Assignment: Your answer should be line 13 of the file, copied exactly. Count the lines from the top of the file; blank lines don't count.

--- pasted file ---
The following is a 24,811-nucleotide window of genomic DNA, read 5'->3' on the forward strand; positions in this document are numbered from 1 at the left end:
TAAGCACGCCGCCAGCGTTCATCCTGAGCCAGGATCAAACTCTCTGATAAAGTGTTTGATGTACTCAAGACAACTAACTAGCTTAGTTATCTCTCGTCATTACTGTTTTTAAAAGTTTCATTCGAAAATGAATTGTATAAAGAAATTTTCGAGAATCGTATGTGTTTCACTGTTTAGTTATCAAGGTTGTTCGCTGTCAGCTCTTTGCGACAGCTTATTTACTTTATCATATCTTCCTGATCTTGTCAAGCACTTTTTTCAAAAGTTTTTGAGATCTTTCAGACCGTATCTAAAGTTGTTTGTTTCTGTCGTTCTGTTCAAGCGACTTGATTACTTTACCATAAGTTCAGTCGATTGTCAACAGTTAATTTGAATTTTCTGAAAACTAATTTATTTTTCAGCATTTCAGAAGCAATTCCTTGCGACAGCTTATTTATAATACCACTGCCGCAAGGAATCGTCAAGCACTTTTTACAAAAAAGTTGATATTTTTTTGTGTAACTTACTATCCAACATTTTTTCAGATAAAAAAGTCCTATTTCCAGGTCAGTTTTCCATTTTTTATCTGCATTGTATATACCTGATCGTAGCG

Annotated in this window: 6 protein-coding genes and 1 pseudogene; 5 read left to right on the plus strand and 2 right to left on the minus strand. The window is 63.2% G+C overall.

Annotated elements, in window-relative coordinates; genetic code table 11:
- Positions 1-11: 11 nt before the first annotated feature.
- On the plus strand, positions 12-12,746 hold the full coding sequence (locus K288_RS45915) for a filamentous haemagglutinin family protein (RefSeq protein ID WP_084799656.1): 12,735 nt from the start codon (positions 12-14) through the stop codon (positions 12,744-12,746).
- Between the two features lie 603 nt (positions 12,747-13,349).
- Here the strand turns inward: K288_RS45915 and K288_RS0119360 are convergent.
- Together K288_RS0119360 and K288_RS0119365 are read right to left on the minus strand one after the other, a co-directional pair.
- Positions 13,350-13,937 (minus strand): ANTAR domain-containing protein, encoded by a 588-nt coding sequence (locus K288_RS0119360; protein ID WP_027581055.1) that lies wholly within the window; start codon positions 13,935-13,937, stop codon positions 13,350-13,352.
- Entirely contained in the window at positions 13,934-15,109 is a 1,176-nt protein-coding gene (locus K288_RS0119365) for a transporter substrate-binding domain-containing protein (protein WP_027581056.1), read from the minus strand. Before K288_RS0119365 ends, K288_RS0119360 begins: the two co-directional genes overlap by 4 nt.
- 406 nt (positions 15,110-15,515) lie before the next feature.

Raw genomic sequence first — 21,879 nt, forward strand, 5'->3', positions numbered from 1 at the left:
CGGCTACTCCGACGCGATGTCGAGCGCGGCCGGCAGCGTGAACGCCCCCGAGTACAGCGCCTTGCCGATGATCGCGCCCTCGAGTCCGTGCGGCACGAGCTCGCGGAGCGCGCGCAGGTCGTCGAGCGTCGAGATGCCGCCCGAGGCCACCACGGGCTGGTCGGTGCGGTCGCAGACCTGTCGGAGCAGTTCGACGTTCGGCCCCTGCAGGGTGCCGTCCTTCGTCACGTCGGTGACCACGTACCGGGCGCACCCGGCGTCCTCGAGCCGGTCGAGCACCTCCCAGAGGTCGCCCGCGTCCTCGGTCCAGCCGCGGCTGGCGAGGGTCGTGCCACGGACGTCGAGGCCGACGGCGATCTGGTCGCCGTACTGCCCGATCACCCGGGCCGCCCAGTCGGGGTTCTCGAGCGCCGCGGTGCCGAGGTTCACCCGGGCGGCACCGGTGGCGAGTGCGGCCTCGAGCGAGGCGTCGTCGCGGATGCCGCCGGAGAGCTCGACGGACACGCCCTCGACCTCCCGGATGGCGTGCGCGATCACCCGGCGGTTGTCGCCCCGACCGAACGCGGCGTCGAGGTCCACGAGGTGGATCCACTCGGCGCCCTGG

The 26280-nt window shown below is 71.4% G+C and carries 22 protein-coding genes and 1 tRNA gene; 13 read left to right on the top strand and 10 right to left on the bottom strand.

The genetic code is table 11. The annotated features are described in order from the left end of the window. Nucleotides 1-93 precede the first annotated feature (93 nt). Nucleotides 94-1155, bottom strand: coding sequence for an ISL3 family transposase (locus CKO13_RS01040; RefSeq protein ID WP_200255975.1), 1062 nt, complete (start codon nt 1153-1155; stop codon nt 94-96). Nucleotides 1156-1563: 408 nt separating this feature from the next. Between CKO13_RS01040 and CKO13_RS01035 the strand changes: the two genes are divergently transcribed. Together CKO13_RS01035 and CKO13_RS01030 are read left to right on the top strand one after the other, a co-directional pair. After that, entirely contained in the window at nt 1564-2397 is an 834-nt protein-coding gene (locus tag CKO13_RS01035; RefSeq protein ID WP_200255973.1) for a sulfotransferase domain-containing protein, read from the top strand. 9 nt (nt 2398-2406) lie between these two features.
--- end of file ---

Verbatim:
Raw genomic sequence first — 21,879 nt, forward strand, 5'->3', positions numbered from 1 at the left: